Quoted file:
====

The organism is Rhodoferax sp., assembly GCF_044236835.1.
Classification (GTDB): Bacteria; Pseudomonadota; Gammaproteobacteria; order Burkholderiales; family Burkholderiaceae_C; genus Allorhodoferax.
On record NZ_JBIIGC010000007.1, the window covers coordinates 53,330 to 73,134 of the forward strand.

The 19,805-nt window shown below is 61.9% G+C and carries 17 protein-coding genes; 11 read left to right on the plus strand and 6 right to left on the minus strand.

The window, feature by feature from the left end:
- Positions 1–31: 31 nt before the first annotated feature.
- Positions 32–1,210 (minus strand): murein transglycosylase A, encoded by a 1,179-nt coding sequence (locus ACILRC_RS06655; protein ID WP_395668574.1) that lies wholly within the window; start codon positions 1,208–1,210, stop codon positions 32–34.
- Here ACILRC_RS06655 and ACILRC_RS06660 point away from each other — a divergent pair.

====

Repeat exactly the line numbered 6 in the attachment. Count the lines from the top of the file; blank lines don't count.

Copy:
- Positions 1–31: 31 nt before the first annotated feature.